Ever since pelvic floor dysfunction disease attracted our attention, pelvic floor assessment and pelvic floor damage have been widely reported or speculated. A majority of women who have given birth are affected by different degrees of pelvic floor trauma. It seems that the assessment of levator hiatus and diagnosis of levator trauma is more repeatable when undertaken with the help of imaging. Magnetic resonance imaging (MRI) once dominated the assessment of pelvic floor; however, it suffers a number of shortcomings such as high cost, restricted accessibility, lack of dynamic imaging ability, unsuitable for women with IUD or cardiac pacemaker. With the emergence of 3D ultrasonography, the study of the levator hiatus has become easier. Rendered 3D volume, with datasets obtained every second, enables visualization of the axial plane, providing good spatial and superior temporal resolution. Apart from that, its low cost, easy accessibility and real-time recording of dynamic changes of pelvic floor makes it ideal for the study of morphological and functional alterations of pelvic floor. Modern 3D ultrasound systems allow tomographic imaging. The diagnosis of levator trauma by TUI is probably the most repeatable technique nowadays, and has been verified to be comparable to MRI [20-21].
This study, using 3D ultrasound, illustrated several morphological alterations in the pelvic floor of postpartum women compared to nulliparas. In the Postpartum group, the hiatal dimensions were larger, the morphology tended to be circular, and puborectalis avulsion and pelvic organ prolapse were also detected.
This study found that the hiatal dimensions in Vaginal delivery group were larger than those in Cesarean section group; the puborectalis avulsion occurred exclusively in Vaginal delivery group; the incidence of pelvic organ prolapse was obviously higher in women who have undergone vaginal delivery.
During delivery, levator ani extended by about 25-245%, allowing the levator hiatus to widen during crowning of the fetal head. Vaginal delivery has been associated with levator trauma, with the assumption being that levator avulsion occurs during crowning of the fetal head. Major levator ani defects are associated with a decrease in pelvic floor muscle contraction strength and are a risk factor for levator hiatus “ballooning”, which is the mechanism leading to pelvic organ prolapse. Several studies have investigated that levator avulsion, poor pelvic floor muscle contractility and hiatal ballooning were strong risk factors for recurrence after prolapse repair[26-27].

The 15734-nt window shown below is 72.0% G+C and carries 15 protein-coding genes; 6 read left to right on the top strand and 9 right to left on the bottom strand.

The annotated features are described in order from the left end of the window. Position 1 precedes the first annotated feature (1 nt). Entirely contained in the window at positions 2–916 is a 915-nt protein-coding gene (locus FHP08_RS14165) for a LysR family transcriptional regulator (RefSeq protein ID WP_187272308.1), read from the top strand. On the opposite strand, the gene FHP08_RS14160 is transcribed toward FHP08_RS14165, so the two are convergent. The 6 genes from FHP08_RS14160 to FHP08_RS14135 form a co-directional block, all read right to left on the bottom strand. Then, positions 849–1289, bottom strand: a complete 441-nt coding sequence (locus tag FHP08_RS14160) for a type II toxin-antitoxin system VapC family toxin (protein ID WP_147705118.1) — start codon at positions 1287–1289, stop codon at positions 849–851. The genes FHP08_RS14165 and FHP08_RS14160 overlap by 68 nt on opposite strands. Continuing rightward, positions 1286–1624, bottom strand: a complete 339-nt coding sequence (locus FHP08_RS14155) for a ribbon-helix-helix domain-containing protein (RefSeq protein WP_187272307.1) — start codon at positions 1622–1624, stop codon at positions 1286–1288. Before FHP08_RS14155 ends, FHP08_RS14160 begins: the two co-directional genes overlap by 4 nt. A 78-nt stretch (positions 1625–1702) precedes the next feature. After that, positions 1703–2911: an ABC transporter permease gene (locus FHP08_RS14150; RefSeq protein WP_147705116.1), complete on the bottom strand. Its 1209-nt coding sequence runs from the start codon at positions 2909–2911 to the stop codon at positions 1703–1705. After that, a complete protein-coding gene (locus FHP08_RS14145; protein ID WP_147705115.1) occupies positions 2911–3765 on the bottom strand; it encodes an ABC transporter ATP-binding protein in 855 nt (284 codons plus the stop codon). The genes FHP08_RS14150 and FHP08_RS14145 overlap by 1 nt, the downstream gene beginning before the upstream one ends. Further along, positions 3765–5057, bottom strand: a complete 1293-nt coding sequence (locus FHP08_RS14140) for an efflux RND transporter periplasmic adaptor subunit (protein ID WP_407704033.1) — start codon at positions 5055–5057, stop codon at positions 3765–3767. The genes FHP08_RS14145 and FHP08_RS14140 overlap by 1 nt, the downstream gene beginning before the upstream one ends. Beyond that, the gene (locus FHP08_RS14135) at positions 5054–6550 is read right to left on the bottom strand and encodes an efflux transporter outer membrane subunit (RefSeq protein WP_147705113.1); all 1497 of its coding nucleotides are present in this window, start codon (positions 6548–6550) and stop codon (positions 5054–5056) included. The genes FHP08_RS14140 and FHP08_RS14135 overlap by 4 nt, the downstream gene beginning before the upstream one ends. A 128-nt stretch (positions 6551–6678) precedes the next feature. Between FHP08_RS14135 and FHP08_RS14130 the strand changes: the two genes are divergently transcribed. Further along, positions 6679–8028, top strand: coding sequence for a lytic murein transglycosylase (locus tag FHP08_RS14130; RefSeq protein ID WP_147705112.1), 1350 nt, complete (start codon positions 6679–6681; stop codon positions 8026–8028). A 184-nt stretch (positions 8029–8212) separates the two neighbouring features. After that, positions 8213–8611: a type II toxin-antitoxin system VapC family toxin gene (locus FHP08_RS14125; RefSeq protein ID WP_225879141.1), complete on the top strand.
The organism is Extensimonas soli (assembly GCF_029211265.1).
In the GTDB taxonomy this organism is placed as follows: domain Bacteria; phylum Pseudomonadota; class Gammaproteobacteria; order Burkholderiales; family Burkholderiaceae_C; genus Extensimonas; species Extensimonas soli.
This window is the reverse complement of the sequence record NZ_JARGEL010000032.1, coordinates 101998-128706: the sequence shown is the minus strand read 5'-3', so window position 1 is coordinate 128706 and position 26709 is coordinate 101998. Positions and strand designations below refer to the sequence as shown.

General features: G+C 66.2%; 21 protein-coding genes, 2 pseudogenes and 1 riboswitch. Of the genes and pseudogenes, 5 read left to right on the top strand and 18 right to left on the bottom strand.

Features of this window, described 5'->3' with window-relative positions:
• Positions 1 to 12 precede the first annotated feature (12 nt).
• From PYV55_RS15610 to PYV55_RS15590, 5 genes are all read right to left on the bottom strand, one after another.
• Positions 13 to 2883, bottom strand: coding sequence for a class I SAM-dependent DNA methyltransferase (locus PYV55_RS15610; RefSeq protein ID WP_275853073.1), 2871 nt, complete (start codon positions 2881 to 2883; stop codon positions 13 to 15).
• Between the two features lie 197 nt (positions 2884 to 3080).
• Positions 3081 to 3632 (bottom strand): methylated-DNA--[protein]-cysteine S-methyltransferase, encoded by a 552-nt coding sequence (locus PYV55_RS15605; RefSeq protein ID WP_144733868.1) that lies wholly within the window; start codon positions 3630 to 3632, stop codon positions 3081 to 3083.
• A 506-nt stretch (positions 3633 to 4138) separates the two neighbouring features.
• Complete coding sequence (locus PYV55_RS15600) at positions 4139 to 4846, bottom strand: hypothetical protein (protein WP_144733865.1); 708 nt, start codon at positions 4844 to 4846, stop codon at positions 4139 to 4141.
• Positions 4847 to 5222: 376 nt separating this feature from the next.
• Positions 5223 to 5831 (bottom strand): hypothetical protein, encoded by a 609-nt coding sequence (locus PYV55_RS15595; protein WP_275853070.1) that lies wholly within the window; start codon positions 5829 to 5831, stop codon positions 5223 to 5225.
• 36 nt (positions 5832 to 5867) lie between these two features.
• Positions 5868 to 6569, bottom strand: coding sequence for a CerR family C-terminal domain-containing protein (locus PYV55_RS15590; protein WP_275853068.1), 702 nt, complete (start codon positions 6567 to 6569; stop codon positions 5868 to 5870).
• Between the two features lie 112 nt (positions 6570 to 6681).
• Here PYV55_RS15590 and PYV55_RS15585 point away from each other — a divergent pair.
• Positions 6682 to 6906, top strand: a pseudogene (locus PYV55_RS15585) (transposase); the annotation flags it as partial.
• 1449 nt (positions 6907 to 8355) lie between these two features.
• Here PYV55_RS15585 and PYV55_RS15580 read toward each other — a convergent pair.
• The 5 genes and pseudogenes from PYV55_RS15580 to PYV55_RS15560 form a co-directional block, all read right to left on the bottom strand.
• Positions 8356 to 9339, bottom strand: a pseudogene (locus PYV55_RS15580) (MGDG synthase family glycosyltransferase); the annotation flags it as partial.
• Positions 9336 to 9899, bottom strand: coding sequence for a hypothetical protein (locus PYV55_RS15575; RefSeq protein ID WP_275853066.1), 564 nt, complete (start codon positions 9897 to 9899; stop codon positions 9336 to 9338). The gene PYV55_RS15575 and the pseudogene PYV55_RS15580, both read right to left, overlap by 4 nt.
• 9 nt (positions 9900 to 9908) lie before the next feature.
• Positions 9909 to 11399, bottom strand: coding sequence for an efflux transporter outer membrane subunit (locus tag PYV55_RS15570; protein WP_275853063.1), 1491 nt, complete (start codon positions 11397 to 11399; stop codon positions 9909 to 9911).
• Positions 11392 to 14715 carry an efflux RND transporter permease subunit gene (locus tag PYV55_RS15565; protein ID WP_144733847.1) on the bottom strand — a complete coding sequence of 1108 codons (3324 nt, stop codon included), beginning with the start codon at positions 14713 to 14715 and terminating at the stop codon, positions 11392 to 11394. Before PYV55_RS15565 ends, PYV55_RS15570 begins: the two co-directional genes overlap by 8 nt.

This study found that the puborectalis avulsion occurred exclusively after vaginal delivery, and the percentage of women with puborectalis avulsion after normal vaginal delivery without instrument-assisted was 17.02%. The result is consistent with previously published data[28-29], which reported an injury rate ranging from 13.3% to 38.5% after spontaneous vaginal delivery.
It is assumed that support of the female urethra and bladder is maintained by paraurethral and paravaginal fascial structures, pubourethral ligament and levator ani muscle. Due to inadequate clinical assessment technique or possibly an insufficiently sensitive imaging method, the diagnosis of fascial defects has still been regarded as a challenge. We would like to believe that cystocele occurred in 12 postpartum women may be due to weakening or trauma to either the levator ani muscle or the fasical structures. Further studies in this field will fucous on the imaging appearance of fascial abnormalities.
There are several limitations of our study that should be mentioned. As we did not obtain ultrasound volume datasets prior to childbirth in Postpartum group, peripartum changes in individual patients could not be analyzed. We performed our examinations relatively early in the postpartum period, which means that some of the changes the patients presented may be reversed, such as those due to transient neuropathy; therefore, long-term follow-up observation is underway to establish their true significance and changes of recovery.
Three-dimensional translabial ultrasound is an effective imaging method for the evaluation of levator hiatus, thanks to its ability of clearly indicating morphological alterations of levator hiatus in early postpartum female, which is of great value to the study of the relationship between delivery and PFD. The process of delivery has an obvious effect on the levator hiatus causing increased levator hiatal dimensions, changes in morphology, puborectalis avulsion or pelvic organ prolapse. Three-dimensional ultrasound shows that vaginal delivery is more likely a major factor for abnormal alterations of levator hiatus.
The Natural Science Foundation of Shanghai funded project is acknowledged for the financial support for this work (13ZR1431300).
The authors have declared that no competing interest exists.
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Corresponding author: Tao Ying, PhD, Department of Ultrasound in Medicine, Shanghai Jiao, Tong University Affiliated Sixth People's Hospital, Yishan Road 600 #, Shanghai 200233, People's Republic of China. E-mail: yingtaomailnet, qaz1988421edu.cn; Phone: 0086-2164369181- 8877; Fax: 0086-21-54488254